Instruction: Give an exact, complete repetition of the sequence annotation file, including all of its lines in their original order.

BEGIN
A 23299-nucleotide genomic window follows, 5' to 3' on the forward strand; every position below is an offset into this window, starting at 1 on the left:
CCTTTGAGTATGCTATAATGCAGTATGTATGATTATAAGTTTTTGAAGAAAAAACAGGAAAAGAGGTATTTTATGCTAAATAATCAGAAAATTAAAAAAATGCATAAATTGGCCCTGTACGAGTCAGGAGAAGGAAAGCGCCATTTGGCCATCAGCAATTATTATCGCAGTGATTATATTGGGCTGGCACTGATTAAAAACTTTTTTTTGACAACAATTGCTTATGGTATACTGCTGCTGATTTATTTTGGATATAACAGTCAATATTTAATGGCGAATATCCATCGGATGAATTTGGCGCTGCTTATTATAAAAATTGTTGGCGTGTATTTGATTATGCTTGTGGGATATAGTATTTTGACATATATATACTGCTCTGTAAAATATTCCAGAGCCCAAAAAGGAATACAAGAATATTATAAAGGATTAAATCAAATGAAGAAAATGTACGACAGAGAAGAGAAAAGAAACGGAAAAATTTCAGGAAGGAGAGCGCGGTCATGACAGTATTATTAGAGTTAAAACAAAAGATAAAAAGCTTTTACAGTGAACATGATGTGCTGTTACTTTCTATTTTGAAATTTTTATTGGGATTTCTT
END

A 23299-nucleotide genomic window follows, 5' to 3' on the forward strand; every position below is an offset into this window, starting at 1 on the left:
CCTTTGAGTATGCTATAATGCAGTATGTATGATTATAAGTTTTTGAAGAAAAAACAGGAAAAGAGGTATTTTATGCTAAATAATCAGAAAATTAAAAAAATGCATAAATTGGCCCTGTACGAGTCAGGAGAAGGAAAGCGCCATTTGGCCATCAGCAATTATTATCGCAGTGATTATATTGGGCTGGCACTGATTAAAAACTTTTTTTTGACAACAATTGCTTATGGTATACTGCTGCTGATTTATTTTGGATATAACAGTCAATATTTAATGGCGAATATCCATCGGATGAATTTGGCGCTGCTTATTATAAAAATTGTTGGCGTGTATTTGATTATGCTTGTGGGATATAGTATTTTGACATATATATACTGCTCTGTAAAATATTCCAGAGCCCAAAAAGGAATACAAGAATATTATAAAGGATTAAATCAAATGAAGAAAATGTACGACAGAGAAGAGAAAAGAAACGGAAAAATTTCAGGAAGGAGAGCGCGGTCATGACAGTATTATTAGAGTTAAAACAAAAGATAAAAAGCTTTTACAGTGAACATGATGTGCTGTTACTTTCTATTTTGAAATTTTTATTGGGATTTCTT